TV reality shows have given us some memorable cult heroes, including American Idol's William Hung, Survivor's Rupert Boneham and extreme fighter Kimbo Slice, just to name a few.Reality shows have also led to new careers for aging stars like Hulk Hogan and Ozzy Osbourne.
But the eyes of the nation, or at least those few viewers who can get the Fox Reality Channel, will now be on Sheriff Joe Arpaio of Maricopa County, Arizona.
Maricopa County includes the Phoenix area and has a population of about four million, which is greater than that of 24 states.
Arpaio is starring in the new Fox series, "Smile...You're Under Arrest!", in which people with outstanding warrants are actually tricked into getting caught.
Arpaio, who has proclaimed himself to be "America's Toughest Sheriff," is a natural for the part. He was first elected in 1993, and has been comfortably returned to office ever since, despite his controversial methods of enforcing the law. To avoid releasing convicts due to prison overcrowding, Sheriff Joe created the "Tent City Jail," a barbed-wire-surrounded outdoor encampment for 2,000 prisoners at the county Big House. They sleep on cots, with no pillows. And while no heat is necessary in the winter, things can get a bit warm in the summer. The average high is in the triple digits. Winners on "Smile..." will receive an all-expenses paid vacation there. Well, not all expenses....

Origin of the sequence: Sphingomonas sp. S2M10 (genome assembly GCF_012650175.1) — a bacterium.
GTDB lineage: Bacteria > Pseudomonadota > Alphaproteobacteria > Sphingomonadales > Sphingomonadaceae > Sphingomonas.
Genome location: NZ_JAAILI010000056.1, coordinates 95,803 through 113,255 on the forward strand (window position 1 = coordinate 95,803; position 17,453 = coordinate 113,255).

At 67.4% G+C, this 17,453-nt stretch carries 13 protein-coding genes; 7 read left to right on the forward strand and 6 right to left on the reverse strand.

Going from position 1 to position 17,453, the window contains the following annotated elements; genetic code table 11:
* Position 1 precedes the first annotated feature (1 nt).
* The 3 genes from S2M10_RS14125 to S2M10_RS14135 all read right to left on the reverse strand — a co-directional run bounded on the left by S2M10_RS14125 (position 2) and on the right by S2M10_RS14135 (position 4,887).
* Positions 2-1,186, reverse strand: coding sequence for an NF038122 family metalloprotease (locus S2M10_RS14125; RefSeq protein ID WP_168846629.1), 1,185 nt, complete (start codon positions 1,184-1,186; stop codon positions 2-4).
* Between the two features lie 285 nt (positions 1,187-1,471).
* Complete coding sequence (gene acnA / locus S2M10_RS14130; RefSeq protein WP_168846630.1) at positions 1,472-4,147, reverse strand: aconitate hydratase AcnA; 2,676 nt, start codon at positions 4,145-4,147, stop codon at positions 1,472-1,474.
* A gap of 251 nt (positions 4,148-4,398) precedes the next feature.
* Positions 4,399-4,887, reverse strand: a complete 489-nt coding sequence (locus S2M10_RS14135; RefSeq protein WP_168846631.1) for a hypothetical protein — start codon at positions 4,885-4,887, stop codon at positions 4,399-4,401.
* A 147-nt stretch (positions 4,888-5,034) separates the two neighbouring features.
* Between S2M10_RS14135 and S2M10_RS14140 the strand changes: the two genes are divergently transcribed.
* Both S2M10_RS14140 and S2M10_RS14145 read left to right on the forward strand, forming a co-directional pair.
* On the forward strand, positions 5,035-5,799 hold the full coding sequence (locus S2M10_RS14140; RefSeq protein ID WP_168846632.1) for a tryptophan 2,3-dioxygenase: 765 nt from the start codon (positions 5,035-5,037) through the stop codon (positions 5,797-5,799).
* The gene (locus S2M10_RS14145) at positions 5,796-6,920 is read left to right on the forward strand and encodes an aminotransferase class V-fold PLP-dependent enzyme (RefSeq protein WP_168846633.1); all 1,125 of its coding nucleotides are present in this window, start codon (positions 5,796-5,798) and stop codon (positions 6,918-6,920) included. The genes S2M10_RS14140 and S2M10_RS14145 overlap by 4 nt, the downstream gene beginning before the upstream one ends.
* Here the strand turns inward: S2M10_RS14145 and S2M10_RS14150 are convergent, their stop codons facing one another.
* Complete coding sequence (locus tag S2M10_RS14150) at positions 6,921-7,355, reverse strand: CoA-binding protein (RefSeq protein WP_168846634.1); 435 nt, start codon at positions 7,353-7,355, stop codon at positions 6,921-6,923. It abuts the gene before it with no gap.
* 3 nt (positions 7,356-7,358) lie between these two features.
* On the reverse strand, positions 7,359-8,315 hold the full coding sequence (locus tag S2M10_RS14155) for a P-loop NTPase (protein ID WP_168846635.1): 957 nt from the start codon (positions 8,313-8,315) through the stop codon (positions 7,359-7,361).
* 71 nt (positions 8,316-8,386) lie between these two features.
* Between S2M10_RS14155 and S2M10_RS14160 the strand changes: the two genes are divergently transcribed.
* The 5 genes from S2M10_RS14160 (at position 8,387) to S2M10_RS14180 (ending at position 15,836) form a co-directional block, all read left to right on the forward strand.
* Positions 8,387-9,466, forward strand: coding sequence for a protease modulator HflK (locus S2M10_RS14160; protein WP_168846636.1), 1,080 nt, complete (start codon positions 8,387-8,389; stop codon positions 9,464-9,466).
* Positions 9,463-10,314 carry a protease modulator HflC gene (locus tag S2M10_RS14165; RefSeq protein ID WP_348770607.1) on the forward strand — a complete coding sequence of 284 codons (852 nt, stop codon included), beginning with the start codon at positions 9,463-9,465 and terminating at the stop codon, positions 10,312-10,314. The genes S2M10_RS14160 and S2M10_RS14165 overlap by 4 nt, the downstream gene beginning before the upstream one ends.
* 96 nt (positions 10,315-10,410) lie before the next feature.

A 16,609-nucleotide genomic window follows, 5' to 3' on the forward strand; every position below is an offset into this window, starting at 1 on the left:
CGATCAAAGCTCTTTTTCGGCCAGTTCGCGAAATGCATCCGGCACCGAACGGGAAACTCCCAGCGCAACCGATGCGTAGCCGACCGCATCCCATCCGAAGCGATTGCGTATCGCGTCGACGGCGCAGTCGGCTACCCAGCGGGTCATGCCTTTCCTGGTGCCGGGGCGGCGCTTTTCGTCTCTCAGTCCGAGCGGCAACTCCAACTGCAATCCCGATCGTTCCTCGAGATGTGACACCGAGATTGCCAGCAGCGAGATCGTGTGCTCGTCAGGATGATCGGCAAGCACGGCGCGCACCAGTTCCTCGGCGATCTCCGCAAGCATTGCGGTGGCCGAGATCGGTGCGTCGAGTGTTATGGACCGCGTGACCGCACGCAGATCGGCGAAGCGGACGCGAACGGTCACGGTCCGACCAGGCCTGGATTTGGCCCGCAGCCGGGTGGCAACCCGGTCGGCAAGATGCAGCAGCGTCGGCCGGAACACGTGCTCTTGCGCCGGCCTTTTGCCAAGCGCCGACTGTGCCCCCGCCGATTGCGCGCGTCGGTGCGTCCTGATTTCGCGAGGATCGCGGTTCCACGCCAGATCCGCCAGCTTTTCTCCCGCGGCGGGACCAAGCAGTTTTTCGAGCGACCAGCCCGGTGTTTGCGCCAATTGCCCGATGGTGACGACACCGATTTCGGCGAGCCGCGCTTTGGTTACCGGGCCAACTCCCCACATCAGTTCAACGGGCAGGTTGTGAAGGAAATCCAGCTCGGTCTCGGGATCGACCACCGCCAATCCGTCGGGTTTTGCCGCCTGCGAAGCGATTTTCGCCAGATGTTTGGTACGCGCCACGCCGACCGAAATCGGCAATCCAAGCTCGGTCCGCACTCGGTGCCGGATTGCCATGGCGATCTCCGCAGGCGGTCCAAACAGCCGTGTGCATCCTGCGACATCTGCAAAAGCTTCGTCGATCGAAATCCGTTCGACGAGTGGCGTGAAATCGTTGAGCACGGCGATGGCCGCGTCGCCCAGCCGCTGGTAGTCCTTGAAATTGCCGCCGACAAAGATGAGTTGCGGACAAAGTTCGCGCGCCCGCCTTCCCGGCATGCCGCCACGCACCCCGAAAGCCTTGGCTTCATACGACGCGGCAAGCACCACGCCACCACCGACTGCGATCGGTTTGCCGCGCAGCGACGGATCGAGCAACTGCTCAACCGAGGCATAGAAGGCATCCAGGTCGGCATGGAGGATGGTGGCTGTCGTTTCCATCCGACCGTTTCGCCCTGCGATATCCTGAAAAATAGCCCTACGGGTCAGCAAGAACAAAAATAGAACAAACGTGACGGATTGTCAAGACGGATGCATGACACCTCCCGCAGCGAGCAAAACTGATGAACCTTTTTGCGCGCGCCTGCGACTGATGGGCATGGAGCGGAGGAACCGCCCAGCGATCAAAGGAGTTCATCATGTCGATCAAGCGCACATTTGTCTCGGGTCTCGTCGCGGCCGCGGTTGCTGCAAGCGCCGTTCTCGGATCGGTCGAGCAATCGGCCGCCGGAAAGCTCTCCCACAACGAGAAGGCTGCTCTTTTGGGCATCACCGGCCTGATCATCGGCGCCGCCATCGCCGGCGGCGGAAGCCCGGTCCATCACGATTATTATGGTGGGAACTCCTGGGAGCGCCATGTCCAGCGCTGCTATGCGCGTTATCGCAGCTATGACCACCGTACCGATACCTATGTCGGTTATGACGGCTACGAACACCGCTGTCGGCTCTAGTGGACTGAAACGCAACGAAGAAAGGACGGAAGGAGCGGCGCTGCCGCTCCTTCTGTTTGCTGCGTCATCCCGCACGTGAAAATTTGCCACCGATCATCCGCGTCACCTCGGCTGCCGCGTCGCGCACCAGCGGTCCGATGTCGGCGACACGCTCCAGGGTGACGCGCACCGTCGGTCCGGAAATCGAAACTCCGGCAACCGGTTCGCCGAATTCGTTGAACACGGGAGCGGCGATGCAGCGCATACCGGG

Inmates in Maricopa County pay a dollar a day for their two meals, which consist of bologna sandwiches, among other things. Arpaio once growled, "It costs more to feed our police dogs than tourinmates.
The dogs never committed a crime, and they're working for a living."
In 1994, Arpaio eliminated coffee from jails, to protect inmates and guards from hot-liquid assaults. And to save money. Salt and pepper followed. When the inmates complained, he told them, "This isn't The RitzCarlton. If you don't like it, don't come back."
But Joe has a soft streak. During the worst of the heat, he gives the inmates permission to strip down to their government issued pink boxer shorts and pink socks, while they bathe themselves with their wet pink towels. An inmate who lived in the tents for more than a year told the Associated Press, "It feels like we are in a furnace. It's inhumane." Joe's reply: "It's 120 degrees in Iraq, and our soldiers are living in tents, too. And they have to wear full battle gear. But they didn't commit any crimes, so shut your mouths!"